It’s hard to imagine life without airplanes overhead. In Bethesda, we lived in the flight path and could pick our house out when landing at National. In Ft. Myers, there is always noise- -planes, cars, motorcycles, garbage trucks, lawn mowers, blowers, edgers, or other paraphernalia, kids.
In the Galapagos, it’s silent except for natural sounds. Birds. Only one species of bee. The sneezing of marine iguanas. Sea lions. Waves. Wind.
The silence was the first thing I really felt, down in the part of me that notices such things. That and the sparkly soft sand beach we landed on the first afternoon of our journey. It was the most beautiful beach I have ever seen.
That morning, after flying 700 miles from the coast of Ecuador, we landed at a ramshackle airport in Baquerizo Moreno on San Cristobal. We bused to the harbor and waited for the Zodiacs, which are black rubber boats with outboard motors, driver/operators that stand in the back, and funny wide rope-covers that looked crocheted. A fleet took us everywhere, 16 to a boat, but first we headed for our big boat, the National Geographic Endeavour.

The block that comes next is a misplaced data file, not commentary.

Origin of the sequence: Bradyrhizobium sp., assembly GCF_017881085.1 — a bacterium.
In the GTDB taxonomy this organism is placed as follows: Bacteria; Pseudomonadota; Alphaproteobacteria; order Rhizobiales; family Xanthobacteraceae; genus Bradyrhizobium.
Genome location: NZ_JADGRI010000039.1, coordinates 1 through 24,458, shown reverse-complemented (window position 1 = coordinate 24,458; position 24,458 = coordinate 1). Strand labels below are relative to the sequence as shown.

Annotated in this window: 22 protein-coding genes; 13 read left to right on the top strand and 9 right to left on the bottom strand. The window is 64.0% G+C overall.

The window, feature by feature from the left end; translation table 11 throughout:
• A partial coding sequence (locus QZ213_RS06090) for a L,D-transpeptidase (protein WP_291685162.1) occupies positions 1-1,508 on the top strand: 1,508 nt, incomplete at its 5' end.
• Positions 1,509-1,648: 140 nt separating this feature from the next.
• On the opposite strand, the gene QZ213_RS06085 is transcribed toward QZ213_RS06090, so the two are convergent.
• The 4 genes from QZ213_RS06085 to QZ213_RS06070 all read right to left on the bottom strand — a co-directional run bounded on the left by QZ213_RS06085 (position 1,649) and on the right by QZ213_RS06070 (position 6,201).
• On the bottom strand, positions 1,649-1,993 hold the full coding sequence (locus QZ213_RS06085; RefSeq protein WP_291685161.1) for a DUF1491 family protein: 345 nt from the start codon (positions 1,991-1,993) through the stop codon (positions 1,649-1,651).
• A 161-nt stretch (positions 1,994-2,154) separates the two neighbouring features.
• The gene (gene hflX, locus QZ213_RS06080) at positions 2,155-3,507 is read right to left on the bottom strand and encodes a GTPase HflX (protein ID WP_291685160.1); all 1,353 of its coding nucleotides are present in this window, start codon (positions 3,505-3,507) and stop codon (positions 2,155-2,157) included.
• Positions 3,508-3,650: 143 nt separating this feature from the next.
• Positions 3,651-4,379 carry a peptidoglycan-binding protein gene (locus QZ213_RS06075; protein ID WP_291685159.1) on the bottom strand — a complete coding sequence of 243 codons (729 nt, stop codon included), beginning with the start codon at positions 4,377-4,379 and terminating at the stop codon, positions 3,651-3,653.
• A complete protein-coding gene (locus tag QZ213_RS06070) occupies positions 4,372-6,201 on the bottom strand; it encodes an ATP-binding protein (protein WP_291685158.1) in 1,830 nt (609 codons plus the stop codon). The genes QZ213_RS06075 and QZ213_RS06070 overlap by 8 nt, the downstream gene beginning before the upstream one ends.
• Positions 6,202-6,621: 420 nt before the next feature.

After food, the fire and water lecture and the lifeboat drill, the Endeavour’s engines sputtered to life and we headed for the north coast of the island. We wet landed off the Zodiacs at Cerro Brujo. Wizard’s Hill. The same beach Darwin first set foot on in September of 1835.
The sand had diamond flakes in it. Black lava rocks spilled on to each side of the cove. There were tide pools, sea lions, iguanas, and sea birds. The water was clear turquoise. And it was quiet. Occasionally if you got close enough you could hear the click of a human camera, but deep down, I think all of us knew the beauty of this place was beyond capture.
“So this is the Galapagos,” I said to myself over and over in my mind. And the silence held me. I don’t know how else to say it, other than that. I’m sure the Wizard laughed to see such stunned, awed and travel-weary humans, but I didn’t hear it.